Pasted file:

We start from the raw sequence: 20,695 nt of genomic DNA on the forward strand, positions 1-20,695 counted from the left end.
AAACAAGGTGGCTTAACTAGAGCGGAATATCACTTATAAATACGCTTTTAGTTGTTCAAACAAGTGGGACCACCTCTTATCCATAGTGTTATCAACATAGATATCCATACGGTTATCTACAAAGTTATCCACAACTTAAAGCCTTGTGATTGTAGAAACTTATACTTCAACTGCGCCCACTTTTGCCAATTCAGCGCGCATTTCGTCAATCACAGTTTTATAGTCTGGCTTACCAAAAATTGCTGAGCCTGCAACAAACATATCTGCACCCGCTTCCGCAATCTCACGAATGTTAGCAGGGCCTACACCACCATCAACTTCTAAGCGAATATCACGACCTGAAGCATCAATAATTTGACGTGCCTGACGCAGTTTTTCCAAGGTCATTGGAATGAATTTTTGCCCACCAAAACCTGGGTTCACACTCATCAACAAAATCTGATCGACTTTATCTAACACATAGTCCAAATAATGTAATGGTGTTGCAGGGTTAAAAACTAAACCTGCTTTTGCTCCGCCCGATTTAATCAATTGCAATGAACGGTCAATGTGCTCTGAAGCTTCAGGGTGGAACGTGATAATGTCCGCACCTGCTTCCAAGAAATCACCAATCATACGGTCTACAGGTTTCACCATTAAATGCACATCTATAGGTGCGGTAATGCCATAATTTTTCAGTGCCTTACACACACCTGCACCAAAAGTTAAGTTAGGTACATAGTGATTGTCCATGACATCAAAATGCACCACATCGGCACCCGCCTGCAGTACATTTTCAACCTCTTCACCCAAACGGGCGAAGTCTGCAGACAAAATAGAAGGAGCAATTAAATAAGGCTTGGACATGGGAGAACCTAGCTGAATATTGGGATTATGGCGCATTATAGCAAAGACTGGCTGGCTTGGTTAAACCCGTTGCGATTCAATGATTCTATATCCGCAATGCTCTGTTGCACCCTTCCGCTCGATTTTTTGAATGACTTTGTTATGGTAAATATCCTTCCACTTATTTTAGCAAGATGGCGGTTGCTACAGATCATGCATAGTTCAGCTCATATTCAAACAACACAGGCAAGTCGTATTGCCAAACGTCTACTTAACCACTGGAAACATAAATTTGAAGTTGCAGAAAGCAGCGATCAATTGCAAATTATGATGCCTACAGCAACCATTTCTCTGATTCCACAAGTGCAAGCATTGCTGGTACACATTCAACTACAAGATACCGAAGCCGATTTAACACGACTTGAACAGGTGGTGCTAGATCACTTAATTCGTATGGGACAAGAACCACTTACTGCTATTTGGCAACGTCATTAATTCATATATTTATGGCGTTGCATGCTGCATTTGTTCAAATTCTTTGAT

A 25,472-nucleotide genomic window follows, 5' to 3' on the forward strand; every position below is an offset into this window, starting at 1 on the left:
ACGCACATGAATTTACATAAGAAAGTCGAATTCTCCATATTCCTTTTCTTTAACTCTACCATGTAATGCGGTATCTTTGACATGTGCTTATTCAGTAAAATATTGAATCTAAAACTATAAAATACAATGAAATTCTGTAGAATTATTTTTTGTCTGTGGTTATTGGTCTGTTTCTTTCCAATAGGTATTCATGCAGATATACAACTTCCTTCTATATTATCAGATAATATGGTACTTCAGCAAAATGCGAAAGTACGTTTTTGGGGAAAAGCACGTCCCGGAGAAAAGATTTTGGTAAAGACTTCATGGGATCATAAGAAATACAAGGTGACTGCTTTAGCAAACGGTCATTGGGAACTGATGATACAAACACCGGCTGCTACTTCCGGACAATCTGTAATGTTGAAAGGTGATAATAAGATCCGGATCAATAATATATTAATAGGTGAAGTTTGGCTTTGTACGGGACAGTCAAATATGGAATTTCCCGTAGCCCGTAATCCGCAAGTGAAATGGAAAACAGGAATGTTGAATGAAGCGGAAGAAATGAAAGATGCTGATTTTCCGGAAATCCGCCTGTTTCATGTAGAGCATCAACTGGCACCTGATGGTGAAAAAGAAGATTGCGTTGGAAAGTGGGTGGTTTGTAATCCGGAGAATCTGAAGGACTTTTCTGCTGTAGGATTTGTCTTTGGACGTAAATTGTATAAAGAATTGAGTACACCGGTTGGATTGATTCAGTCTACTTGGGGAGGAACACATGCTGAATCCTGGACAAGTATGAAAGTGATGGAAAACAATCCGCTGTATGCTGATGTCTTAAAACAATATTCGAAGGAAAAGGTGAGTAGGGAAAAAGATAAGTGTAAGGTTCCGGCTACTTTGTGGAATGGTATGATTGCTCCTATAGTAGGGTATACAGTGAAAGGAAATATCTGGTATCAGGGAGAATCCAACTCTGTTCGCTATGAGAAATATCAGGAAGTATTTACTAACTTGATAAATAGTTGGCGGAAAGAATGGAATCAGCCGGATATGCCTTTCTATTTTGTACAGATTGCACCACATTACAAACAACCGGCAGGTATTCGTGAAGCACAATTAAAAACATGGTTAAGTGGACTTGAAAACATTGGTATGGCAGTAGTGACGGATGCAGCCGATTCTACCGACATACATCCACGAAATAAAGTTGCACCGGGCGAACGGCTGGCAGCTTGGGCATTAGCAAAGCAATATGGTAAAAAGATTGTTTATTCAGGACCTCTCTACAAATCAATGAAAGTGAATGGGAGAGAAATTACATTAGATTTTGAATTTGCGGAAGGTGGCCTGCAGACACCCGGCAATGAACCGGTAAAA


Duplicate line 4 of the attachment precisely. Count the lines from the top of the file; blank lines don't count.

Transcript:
ACGCACATGAATTTACATAAGAAAGTCGAATTCTCCATATTCCTTTTCTTTAACTCTACCATGTAATGCGGTATCTTTGACATGTGCTTATTCAGTAAAATATTGAATCTAAAACTATAAAATACAATGAAATTCTGTAGAATTATTTTTTGTCTGTGGTTATTGGTCTGTTTCTTTCCAATAGGTATTCATGCAGATATACAACTTCCTTCTATATTATCAGATAATATGGTACTTCAGCAAAATGCGAAAGTACGTTTTTGGGGAAAAGCACGTCCCGGAGAAAAGATTTTGGTAAAGACTTCATGGGATCATAAGAAATACAAGGTGACTGCTTTAGCAAACGGTCATTGGGAACTGATGATACAAACACCGGCTGCTACTTCCGGACAATCTGTAATGTTGAAAGGTGATAATAAGATCCGGATCAATAATATATTAATAGGTGAAGTTTGGCTTTGTACGGGACAGTCAAATATGGAATTTCCCGTAGCCCGTAATCCGCAAGTGAAATGGAAAACAGGAATGTTGAATGAAGCGGAAGAAATGAAAGATGCTGATTTTCCGGAAATCCGCCTGTTTCATGTAGAGCATCAACTGGCACCTGATGGTGAAAAAGAAGATTGCGTTGGAAAGTGGGTGGTTTGTAATCCGGAGAATCTGAAGGACTTTTCTGCTGTAGGATTTGTCTTTGGACGTAAATTGTATAAAGAATTGAGTACACCGGTTGGATTGATTCAGTCTACTTGGGGAGGAACACATGCTGAATCCTGGACAAGTATGAAAGTGATGGAAAACAATCCGCTGTATGCTGATGTCTTAAAACAATATTCGAAGGAAAAGGTGAGTAGGGAAAAAGATAAGTGTAAGGTTCCGGCTACTTTGTGGAATGGTATGATTGCTCCTATAGTAGGGTATACAGTGAAAGGAAATATCTGGTATCAGGGAGAATCCAACTCTGTTCGCTATGAGAAATATCAGGAAGTATTTACTAACTTGATAAATAGTTGGCGGAAAGAATGGAATCAGCCGGATATGCCTTTCTATTTTGTACAGATTGCACCACATTACAAACAACCGGCAGGTATTCGTGAAGCACAATTAAAAACATGGTTAAGTGGACTTGAAAACATTGGTATGGCAGTAGTGACGGATGCAGCCGATTCTACCGACATACATCCACGAAATAAAGTTGCACCGGGCGAACGGCTGGCAGCTTGGGCATTAGCAAAGCAATATGGTAAAAAGATTGTTTATTCAGGACCTCTCTACAAATCAATGAAAGTGAATGGGAGAGAAATTACATTAGATTTTGAATTTGCGGAAGGTGGCCTGCAGACACCCGGCAATGAACCGGTAAAA